Prior to a few days ago I had never heard of Kate Spade. Her brother in law? Sure. But the fashion designer? Not in the least.
Now I am admittedly an idiot when it comes to fashion. I think the very concept of fashion...that there are these uber-cool folks who can tell you what you should wear and then you'll be popular...is ridiculous. I think the best clothes are the most comfortable. Enough said.
Kate Spade apparently felt the opposite way about fashion.
That's about the only thing I now know for sure about Kate Spade, well outside of the fact that she apparently committed suicide.
I do know something about suicide; in point of fact, I know too much about suicide. Not from having attempted it myself, but suffice to say that it's something that's touched my life on more than one occasion. I know what the family of Kate Spade must be going through, and I can only hope that they eventually find some peace after this horrible event.
This is the part where I am supposed to say that Kate Spade's suicide will hopefully spark a national discussion about mental health, etc. In today's society though, that discussion, like much of our collective attention span, will likely be short-lived.
The moral of the story here, to the extent there can be one, is that this isn't about national debates and trendy discussions over Starbucks. Rather, it's about the gritty reality that each of us has people in our lives who may be suffering, sometimes in silence. It's about the fact that we all struggle to one extent or another with discussions on the inside, but for some, that inner dialogue takes a decidedly dark turn. This isn't something that happens "over there" or to "him" or to "her". This is something can be happening right now to you or to me or to our brother or sister, wife or parent. Sadly, sometimes we find out about this after the fact.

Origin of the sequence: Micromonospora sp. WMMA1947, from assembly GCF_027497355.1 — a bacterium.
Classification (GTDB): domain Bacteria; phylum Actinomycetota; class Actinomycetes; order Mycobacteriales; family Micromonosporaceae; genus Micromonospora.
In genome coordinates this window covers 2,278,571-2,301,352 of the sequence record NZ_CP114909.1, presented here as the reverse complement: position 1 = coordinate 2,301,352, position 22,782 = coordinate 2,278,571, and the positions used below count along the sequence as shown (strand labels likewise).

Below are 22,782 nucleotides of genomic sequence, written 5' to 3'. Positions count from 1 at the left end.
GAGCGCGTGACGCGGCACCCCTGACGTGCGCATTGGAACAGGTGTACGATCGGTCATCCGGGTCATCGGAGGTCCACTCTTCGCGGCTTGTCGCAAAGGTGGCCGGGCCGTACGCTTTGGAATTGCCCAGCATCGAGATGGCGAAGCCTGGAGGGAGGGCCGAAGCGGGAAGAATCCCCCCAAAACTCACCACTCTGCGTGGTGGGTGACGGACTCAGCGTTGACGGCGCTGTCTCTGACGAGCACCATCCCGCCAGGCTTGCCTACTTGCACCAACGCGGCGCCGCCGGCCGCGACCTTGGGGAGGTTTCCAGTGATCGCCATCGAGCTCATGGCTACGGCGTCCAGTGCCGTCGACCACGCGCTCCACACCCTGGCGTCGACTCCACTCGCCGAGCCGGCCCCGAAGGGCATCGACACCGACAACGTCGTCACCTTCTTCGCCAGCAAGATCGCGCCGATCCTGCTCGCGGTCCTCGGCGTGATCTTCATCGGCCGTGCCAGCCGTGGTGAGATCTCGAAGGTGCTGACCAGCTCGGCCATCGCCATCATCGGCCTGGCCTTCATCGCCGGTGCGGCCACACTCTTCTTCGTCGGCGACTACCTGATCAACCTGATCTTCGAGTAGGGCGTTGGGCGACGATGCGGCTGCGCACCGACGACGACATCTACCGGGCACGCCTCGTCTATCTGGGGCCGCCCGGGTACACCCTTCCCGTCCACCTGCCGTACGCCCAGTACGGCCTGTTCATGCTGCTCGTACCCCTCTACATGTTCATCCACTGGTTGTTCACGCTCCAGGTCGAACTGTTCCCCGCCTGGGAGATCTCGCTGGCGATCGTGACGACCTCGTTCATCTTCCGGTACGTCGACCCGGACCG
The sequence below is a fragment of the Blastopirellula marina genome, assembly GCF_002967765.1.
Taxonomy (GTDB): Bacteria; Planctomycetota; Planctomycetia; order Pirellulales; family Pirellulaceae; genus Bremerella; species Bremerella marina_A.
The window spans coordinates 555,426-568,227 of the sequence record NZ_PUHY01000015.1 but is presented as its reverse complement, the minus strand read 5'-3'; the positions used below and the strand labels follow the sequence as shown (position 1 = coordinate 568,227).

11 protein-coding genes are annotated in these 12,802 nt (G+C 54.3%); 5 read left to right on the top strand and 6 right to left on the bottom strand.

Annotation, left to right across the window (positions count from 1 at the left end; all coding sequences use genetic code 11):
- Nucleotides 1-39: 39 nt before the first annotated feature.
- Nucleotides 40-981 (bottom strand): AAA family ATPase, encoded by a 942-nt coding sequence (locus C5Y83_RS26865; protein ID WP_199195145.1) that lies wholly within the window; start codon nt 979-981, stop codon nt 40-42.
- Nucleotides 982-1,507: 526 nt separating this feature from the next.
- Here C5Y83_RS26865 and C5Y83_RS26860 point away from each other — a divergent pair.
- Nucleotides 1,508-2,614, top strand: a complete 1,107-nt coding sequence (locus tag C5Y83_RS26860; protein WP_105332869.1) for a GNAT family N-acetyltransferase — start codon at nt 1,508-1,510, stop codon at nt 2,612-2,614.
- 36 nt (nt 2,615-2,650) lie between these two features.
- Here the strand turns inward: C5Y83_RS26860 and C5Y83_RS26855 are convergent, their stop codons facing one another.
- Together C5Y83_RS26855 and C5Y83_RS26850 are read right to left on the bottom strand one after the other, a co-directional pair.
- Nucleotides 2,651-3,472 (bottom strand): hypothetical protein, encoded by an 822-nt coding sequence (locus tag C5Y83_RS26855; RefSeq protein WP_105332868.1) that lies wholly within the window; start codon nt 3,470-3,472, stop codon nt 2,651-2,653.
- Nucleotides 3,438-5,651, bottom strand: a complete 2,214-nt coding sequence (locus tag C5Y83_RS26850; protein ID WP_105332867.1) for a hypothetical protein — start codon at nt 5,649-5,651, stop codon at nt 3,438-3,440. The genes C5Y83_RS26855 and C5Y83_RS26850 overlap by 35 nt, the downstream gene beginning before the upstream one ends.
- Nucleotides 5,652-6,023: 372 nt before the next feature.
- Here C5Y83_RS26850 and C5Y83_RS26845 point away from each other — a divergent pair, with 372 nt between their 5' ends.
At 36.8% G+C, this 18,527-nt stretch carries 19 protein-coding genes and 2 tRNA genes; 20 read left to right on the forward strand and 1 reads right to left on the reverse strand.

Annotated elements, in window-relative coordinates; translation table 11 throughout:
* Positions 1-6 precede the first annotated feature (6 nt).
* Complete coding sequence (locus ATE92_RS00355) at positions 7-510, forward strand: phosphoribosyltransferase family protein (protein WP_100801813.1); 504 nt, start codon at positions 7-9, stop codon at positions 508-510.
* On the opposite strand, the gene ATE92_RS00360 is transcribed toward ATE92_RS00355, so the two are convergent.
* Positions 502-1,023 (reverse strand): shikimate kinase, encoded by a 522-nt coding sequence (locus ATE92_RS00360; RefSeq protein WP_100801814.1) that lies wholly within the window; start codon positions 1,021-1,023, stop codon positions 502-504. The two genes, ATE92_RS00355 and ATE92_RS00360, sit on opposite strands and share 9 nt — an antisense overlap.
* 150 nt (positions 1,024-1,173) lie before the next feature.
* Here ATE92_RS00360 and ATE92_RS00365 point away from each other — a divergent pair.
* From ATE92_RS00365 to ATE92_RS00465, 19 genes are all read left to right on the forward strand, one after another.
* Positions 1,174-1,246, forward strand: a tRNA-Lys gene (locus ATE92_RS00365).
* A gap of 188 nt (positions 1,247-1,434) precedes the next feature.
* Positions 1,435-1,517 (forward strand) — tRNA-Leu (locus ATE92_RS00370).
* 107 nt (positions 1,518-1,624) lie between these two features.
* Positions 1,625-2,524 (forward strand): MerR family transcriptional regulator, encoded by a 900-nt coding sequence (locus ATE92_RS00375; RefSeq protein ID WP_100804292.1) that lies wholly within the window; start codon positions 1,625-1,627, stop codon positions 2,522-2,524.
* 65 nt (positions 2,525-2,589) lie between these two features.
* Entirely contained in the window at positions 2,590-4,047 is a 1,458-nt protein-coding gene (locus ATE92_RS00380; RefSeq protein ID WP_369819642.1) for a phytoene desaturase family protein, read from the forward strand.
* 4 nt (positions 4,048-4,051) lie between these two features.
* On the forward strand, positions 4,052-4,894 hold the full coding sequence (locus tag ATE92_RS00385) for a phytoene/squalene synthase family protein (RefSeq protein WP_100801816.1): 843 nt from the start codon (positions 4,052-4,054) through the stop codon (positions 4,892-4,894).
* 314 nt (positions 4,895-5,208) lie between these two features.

I don't know the big solution here, and life is only going to get even more complicated; for some, that means the dark inner voice is only going to get louder.
What I do know is the small solution: Keep those you care about close. Let them know you care. Be the voice that maybe interrupts the decidedly dark inner dialogue in someone's head.
Sometimes the best solutions come in the smallest packages.
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